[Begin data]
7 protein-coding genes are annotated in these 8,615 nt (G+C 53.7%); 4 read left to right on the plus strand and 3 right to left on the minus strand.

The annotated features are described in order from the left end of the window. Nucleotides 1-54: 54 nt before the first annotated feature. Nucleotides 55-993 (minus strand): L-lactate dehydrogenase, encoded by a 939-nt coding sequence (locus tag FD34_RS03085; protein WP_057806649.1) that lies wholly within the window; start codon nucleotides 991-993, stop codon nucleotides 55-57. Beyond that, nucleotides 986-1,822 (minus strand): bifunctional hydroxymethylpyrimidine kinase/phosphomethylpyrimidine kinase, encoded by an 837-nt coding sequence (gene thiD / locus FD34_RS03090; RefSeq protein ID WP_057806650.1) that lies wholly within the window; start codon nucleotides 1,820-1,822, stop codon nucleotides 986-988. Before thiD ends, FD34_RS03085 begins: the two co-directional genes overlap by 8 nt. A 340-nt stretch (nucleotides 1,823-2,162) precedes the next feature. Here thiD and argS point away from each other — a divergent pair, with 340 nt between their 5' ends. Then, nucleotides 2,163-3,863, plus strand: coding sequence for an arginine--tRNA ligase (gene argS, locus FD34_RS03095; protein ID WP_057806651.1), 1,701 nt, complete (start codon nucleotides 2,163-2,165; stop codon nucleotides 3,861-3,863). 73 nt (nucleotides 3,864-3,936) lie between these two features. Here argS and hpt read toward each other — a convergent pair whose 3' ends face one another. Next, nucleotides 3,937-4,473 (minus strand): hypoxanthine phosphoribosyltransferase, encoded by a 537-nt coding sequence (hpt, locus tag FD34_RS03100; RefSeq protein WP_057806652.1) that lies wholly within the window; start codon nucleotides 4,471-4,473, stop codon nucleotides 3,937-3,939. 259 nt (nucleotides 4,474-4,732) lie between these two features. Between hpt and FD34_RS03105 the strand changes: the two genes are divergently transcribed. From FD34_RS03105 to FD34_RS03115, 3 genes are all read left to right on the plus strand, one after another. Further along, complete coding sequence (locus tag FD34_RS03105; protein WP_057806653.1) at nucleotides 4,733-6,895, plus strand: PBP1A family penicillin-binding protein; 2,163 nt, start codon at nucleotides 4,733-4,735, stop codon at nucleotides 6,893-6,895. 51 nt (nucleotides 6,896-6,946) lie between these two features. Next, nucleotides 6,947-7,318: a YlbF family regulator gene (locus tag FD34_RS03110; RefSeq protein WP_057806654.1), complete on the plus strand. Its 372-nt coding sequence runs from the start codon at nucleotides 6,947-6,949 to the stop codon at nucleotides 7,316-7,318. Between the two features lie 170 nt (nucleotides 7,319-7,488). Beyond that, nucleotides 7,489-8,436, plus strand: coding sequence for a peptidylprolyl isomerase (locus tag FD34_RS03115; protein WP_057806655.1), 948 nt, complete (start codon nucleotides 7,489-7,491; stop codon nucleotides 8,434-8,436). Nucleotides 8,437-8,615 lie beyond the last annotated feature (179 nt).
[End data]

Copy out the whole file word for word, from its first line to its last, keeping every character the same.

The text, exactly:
7 protein-coding genes are annotated in these 8,615 nt (G+C 53.7%); 4 read left to right on the plus strand and 3 right to left on the minus strand.

The annotated features are described in order from the left end of the window. Nucleotides 1-54: 54 nt before the first annotated feature. Nucleotides 55-993 (minus strand): L-lactate dehydrogenase, encoded by a 939-nt coding sequence (locus tag FD34_RS03085; protein WP_057806649.1) that lies wholly within the window; start codon nucleotides 991-993, stop codon nucleotides 55-57. Beyond that, nucleotides 986-1,822 (minus strand): bifunctional hydroxymethylpyrimidine kinase/phosphomethylpyrimidine kinase, encoded by an 837-nt coding sequence (gene thiD / locus FD34_RS03090; RefSeq protein ID WP_057806650.1) that lies wholly within the window; start codon nucleotides 1,820-1,822, stop codon nucleotides 986-988. Before thiD ends, FD34_RS03085 begins: the two co-directional genes overlap by 8 nt. A 340-nt stretch (nucleotides 1,823-2,162) precedes the next feature. Here thiD and argS point away from each other — a divergent pair, with 340 nt between their 5' ends. Then, nucleotides 2,163-3,863, plus strand: coding sequence for an arginine--tRNA ligase (gene argS, locus FD34_RS03095; protein ID WP_057806651.1), 1,701 nt, complete (start codon nucleotides 2,163-2,165; stop codon nucleotides 3,861-3,863). 73 nt (nucleotides 3,864-3,936) lie between these two features. Here argS and hpt read toward each other — a convergent pair whose 3' ends face one another. Next, nucleotides 3,937-4,473 (minus strand): hypoxanthine phosphoribosyltransferase, encoded by a 537-nt coding sequence (hpt, locus tag FD34_RS03100; RefSeq protein WP_057806652.1) that lies wholly within the window; start codon nucleotides 4,471-4,473, stop codon nucleotides 3,937-3,939. 259 nt (nucleotides 4,474-4,732) lie between these two features. Between hpt and FD34_RS03105 the strand changes: the two genes are divergently transcribed. From FD34_RS03105 to FD34_RS03115, 3 genes are all read left to right on the plus strand, one after another. Further along, complete coding sequence (locus tag FD34_RS03105; protein WP_057806653.1) at nucleotides 4,733-6,895, plus strand: PBP1A family penicillin-binding protein; 2,163 nt, start codon at nucleotides 4,733-4,735, stop codon at nucleotides 6,893-6,895. 51 nt (nucleotides 6,896-6,946) lie between these two features. Next, nucleotides 6,947-7,318: a YlbF family regulator gene (locus tag FD34_RS03110; RefSeq protein WP_057806654.1), complete on the plus strand. Its 372-nt coding sequence runs from the start codon at nucleotides 6,947-6,949 to the stop codon at nucleotides 7,316-7,318. Between the two features lie 170 nt (nucleotides 7,319-7,488). Beyond that, nucleotides 7,489-8,436, plus strand: coding sequence for a peptidylprolyl isomerase (locus tag FD34_RS03115; protein WP_057806655.1), 948 nt, complete (start codon nucleotides 7,489-7,491; stop codon nucleotides 8,434-8,436). Nucleotides 8,437-8,615 lie beyond the last annotated feature (179 nt).